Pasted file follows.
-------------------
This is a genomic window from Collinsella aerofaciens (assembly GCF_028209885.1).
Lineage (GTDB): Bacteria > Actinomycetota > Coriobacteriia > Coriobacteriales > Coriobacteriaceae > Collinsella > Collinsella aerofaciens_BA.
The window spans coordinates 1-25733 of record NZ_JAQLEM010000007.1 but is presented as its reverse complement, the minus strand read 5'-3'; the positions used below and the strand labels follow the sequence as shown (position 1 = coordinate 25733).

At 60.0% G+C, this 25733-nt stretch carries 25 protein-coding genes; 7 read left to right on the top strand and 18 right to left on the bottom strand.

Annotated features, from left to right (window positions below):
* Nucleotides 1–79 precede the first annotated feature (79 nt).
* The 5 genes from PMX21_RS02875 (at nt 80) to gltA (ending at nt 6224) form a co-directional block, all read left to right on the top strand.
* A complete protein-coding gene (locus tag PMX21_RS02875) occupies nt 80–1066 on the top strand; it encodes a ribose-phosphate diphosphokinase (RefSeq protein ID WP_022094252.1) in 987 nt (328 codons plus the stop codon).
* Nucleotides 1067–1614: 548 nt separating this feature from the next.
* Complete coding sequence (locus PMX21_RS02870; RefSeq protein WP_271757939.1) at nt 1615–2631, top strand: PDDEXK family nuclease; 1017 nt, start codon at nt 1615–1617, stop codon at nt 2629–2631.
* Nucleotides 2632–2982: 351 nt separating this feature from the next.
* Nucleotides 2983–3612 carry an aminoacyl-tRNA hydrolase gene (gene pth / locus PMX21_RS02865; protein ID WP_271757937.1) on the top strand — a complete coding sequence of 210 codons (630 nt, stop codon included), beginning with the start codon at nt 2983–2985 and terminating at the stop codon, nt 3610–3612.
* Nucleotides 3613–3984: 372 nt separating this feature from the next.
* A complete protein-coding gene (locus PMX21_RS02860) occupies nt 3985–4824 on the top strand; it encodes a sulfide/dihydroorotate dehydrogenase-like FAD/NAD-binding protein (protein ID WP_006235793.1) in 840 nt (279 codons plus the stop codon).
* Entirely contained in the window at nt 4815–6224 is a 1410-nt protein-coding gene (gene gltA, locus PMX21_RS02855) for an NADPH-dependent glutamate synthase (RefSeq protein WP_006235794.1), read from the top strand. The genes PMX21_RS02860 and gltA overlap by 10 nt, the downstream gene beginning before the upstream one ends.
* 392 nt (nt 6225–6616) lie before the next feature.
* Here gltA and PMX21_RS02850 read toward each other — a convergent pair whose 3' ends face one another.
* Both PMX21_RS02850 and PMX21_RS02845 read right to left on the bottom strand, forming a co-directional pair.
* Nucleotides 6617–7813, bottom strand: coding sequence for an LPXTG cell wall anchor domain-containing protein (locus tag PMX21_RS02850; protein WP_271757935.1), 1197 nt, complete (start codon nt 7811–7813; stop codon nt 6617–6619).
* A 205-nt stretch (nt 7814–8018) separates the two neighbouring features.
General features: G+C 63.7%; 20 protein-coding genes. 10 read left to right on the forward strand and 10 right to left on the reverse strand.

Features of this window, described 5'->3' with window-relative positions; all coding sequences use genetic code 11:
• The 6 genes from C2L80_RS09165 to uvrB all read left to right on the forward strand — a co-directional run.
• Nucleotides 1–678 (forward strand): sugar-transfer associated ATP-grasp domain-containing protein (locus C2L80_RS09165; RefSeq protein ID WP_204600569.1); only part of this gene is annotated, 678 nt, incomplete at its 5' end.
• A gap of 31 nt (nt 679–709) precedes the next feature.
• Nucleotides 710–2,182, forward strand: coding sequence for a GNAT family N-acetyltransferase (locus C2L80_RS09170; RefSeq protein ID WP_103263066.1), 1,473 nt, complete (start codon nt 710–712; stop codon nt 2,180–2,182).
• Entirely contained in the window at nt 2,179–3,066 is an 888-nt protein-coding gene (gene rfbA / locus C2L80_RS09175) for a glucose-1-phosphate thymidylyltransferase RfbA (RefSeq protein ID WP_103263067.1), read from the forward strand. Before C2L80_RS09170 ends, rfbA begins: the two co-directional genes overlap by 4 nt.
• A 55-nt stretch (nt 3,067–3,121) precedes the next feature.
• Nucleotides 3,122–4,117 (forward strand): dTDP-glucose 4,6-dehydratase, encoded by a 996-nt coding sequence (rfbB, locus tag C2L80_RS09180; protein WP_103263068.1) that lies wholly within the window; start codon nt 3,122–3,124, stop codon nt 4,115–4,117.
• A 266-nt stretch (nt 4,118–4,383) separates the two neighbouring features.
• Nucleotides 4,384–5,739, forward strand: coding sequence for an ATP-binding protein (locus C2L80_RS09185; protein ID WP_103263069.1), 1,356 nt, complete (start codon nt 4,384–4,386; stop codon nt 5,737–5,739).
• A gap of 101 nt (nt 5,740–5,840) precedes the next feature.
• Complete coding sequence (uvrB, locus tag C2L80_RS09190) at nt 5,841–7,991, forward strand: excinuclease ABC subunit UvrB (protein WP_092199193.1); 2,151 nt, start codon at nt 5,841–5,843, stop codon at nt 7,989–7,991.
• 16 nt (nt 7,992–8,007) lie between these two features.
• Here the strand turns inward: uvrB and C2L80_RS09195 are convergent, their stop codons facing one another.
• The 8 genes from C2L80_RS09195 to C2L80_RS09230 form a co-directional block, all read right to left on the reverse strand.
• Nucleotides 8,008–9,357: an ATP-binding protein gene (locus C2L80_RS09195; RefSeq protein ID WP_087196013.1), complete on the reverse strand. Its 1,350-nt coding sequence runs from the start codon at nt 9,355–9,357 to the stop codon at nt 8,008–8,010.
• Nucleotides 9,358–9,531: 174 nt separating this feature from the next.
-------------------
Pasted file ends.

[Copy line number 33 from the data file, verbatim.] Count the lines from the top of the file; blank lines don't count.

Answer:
• Complete coding sequence (uvrB, locus tag C2L80_RS09190) at nt 5,841–7,991, forward strand: excinuclease ABC subunit UvrB (protein WP_092199193.1); 2,151 nt, start codon at nt 5,841–5,843, stop codon at nt 7,989–7,991.